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Simulink is a graphical interface type of programming environment especially useful in control systems modeling and a major tool used in both academia and industry for time dependent simulations of dynamical systems. In order to get acquainted with basic Simulink functionality, this lab will walk through how to program a simple second order harmonic oscillator with sinusoidal input

m\frac{d^2x}{dt^2}+c\frac{dx}{dt}+kx=F\sin\left(\omega t\right)

where m is the mass, c represents damping, k is a restoring spring constant from Hooke’s law, F is the magnitude of the input force, and \omega is the frequency of the input.

Opening Simulink

Starting window for Simulink
  1. Open MATLAB and either type "simulink" in the workspace or click on the Simulink icon on the toolbar: SimulinkIcon.png This will open the Simulink Library Browser window. The Simulink library is a categorized list of all the blocks available to write your program.
  2. Next, start a new Simulink model by either clicking on File-New->Model or clicking the New Model icon, which looks like a blank piece of paper. Simulink programs are called models and save as *.mdl. You should see an blank slate that looks like the figure at right. This is an area to drag and drop blocks and connect them together.

Generating a model for the harmonic oscillator

Cascading integrators.
Generating feedback.
Adding the addder.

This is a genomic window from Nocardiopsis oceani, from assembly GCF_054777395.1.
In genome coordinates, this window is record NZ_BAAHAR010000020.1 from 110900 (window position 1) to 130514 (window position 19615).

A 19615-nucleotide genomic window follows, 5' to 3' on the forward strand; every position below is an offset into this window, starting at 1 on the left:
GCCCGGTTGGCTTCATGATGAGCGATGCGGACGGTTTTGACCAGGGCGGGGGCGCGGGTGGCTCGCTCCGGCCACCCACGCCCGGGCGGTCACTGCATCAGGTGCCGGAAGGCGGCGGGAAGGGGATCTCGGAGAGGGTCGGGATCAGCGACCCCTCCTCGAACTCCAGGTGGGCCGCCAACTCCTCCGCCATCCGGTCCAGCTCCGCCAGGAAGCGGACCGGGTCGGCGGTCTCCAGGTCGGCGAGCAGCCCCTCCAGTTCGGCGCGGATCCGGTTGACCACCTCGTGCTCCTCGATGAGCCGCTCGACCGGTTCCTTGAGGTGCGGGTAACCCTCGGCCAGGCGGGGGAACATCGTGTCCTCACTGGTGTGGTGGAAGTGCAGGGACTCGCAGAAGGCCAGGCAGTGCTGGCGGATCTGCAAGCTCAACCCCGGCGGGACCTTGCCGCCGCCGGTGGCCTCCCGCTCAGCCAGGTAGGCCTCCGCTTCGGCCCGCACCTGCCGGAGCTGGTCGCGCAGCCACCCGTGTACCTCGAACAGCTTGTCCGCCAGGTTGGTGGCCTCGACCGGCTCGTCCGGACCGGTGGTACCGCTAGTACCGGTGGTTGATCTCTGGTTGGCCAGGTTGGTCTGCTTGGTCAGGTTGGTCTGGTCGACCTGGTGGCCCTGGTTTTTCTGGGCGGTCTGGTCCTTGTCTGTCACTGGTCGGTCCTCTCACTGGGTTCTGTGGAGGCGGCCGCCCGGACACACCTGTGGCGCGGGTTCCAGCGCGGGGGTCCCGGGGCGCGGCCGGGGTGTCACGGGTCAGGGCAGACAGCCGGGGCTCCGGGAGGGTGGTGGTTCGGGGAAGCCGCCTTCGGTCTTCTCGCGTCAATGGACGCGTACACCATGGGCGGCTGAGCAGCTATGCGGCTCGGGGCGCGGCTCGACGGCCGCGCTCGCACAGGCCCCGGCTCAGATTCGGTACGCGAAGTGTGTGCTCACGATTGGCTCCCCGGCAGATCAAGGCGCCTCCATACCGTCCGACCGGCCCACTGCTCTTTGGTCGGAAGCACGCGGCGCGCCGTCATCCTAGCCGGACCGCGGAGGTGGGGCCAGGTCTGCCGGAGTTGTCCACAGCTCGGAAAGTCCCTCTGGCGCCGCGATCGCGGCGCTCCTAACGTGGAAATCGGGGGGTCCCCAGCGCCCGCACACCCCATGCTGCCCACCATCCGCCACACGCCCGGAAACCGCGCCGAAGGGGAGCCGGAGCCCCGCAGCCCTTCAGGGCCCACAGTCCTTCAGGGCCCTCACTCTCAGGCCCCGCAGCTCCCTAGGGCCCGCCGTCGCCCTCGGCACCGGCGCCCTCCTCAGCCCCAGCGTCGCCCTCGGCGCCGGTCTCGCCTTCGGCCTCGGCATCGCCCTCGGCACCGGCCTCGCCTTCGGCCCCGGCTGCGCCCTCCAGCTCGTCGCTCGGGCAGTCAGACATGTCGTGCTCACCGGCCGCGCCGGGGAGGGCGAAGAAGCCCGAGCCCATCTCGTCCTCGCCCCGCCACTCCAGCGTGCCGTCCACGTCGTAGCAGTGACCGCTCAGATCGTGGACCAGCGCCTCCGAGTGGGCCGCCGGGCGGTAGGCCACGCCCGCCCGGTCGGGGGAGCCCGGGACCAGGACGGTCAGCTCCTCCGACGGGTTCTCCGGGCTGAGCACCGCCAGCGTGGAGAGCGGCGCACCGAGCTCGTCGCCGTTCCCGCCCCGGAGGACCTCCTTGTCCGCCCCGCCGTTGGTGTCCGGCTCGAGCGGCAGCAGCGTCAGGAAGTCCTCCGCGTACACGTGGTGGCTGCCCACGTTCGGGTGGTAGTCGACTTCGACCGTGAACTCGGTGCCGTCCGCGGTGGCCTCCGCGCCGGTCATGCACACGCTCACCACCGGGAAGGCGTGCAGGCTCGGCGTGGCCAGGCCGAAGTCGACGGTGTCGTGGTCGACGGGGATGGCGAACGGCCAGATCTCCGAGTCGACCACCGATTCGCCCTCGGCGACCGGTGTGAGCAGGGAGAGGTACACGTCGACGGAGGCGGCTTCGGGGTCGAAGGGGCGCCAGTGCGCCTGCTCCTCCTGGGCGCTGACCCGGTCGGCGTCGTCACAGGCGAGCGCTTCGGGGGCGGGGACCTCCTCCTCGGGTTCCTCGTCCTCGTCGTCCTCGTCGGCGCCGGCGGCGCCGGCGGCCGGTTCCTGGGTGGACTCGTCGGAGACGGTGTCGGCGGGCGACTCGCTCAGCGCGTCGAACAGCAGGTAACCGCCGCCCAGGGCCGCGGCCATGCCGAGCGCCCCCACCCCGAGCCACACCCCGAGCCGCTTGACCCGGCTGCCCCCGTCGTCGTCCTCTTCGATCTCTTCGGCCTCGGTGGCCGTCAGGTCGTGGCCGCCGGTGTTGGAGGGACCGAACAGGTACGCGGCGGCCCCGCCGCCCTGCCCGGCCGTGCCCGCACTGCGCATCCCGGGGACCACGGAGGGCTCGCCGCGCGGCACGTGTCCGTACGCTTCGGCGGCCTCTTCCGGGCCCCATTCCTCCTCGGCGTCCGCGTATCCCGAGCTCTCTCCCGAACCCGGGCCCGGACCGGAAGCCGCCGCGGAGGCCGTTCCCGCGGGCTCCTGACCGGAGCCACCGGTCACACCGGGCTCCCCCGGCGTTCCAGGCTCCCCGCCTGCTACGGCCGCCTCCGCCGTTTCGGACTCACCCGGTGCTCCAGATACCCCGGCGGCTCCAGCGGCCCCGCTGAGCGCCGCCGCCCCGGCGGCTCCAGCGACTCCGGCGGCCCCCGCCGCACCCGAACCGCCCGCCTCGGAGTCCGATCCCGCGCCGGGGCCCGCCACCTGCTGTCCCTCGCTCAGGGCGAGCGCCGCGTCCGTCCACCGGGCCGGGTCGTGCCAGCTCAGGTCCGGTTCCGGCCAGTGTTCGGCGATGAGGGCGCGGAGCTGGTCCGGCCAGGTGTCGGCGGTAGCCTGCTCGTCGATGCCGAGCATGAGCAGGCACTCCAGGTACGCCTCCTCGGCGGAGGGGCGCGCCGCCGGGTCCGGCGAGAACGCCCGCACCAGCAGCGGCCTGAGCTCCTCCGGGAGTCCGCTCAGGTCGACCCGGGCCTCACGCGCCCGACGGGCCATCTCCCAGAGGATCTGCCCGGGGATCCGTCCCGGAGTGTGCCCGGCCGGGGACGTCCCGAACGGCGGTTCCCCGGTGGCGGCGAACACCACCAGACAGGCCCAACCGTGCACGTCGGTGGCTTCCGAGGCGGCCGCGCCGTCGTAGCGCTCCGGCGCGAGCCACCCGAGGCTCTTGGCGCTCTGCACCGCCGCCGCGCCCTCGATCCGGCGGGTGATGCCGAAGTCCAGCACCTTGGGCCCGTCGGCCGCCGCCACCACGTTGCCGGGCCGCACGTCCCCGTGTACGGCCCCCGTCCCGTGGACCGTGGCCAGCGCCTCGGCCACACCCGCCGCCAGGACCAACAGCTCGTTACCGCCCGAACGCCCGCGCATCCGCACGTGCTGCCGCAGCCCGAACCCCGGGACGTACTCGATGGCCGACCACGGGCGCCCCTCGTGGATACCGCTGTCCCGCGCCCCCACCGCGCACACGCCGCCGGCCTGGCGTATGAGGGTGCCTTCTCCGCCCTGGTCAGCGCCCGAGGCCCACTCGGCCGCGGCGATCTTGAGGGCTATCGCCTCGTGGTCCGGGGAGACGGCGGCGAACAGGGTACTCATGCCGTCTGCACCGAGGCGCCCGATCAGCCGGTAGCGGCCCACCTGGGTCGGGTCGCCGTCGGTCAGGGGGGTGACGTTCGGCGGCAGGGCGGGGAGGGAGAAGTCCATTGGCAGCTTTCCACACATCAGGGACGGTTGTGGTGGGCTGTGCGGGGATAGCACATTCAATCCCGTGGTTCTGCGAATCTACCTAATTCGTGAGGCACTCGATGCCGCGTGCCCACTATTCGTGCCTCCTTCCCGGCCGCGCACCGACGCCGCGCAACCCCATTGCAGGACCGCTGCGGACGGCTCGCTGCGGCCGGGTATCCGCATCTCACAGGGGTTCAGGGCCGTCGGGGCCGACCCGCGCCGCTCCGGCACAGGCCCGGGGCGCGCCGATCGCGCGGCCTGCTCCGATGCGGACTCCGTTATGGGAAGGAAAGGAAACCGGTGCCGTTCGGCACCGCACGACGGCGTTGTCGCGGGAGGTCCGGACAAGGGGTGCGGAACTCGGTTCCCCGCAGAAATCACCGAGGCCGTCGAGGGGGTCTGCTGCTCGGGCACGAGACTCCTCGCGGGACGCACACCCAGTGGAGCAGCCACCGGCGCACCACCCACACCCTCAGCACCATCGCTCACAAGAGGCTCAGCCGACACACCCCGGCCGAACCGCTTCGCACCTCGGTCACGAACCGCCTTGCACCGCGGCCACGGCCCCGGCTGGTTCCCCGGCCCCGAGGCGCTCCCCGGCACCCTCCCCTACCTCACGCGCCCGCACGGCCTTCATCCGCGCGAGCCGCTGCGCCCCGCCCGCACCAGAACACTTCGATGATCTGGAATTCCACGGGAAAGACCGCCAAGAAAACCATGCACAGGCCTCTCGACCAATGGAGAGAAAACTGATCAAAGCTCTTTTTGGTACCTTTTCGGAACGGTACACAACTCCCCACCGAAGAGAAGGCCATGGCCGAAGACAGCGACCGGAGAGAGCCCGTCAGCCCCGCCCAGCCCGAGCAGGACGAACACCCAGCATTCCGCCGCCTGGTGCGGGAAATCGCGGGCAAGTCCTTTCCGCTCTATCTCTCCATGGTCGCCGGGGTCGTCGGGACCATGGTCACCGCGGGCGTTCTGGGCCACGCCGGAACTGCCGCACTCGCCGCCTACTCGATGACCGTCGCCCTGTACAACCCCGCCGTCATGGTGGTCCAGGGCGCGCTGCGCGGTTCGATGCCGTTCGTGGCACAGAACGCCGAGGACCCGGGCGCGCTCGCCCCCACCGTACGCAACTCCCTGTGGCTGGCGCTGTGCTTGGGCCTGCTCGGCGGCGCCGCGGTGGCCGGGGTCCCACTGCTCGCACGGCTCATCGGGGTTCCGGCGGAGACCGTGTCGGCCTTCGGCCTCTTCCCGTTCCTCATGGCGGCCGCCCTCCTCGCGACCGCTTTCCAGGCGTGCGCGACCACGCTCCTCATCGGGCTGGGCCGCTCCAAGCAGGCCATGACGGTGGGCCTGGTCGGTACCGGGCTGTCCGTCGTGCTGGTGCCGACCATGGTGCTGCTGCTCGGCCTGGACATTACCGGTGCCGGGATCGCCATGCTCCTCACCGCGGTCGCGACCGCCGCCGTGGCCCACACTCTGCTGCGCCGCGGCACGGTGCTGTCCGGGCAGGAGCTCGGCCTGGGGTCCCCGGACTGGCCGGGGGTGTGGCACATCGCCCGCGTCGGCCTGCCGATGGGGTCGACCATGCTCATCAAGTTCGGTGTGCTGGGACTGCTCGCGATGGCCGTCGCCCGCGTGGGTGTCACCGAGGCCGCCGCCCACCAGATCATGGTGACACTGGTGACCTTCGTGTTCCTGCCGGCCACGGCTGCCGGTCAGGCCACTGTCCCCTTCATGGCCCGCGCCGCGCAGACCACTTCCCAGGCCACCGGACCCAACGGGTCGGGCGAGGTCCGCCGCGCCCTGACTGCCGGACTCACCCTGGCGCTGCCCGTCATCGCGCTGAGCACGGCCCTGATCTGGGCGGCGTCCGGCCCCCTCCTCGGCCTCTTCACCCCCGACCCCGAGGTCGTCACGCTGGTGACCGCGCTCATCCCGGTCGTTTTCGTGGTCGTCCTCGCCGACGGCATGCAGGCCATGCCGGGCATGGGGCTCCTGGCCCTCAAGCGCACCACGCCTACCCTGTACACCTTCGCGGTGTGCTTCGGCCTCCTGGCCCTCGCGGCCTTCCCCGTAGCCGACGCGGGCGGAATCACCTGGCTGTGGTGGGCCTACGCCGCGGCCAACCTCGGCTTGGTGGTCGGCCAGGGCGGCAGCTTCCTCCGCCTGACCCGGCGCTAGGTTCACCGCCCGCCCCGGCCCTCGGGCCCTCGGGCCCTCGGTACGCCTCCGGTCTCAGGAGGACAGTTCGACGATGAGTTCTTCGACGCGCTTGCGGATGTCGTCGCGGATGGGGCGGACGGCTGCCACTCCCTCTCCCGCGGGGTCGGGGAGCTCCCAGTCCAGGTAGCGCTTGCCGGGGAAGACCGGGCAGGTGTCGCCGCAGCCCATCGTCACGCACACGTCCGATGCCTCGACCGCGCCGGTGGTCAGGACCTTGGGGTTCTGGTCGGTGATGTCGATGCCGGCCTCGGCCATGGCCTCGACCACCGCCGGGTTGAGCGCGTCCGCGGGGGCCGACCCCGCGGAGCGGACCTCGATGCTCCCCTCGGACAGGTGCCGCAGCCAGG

Model after adding Sine Wave block.
  1. From differential equations and past engineering courses, you know that the harmonic oscillator model in the equation above is second order and relates the first and second derivatives of position (velocity and acceleration). You first need to construct the relationship between these two systems within the model.
  2. In the Library Browser window, click on Continuous on the menu and find the Integrator block.
  3. Drag and drop two Integrator blocks into your (previously-blank) model, which one block to the right of the other.
  4. Connect them by pointing your mouse at the outward-pointing arrow of the leftmost block, holding down the left-mouse button, then dragging until the line hits the inward-pointing arrow of the rightmost block. There should now be a black line between the blocks.
  5. Next, create "extension" lines for the input of the leftmost block and the output of the rightmost block. To do this, point to the appropriate arrow, hold down the left mouse button, and drag a few inches away from the block. When you let go, you will get red lines with an arrowhead. This indicates a wire that is not connected on both sides.
  6. The names of the blocks can be changed by double clicking on their respective titles and typing in a new name. Similarly, double clicking on a line will let you title the line. The first figure at right shows the model after these processes are complete.
  7. As you can see, Simulink will route the acceleration signal through two integrations to derive position. You are now in position to manipulate acceleration, velocity, and position signals as desired by connecting other blocks to them. In the modeling equation, the damping force c\dot{x}and spring force kx can be modeled by routing the velocity and position through Gain blocks.
  8. Back in the Library Browser, select the Math Operations Library and find the Gain block. Drag two gain blocks into the workspace, flip them (an option found by right clicking on the block and selecting format), re-label, and connect the signals. An example of this configuration is in the second figure at right. As with nearly all Simulink blocks, you can change parameters by double clicking on the respective block. Since the gain is simply a multiplier, you can put any number or variable previously defined in the MATLAB workspace).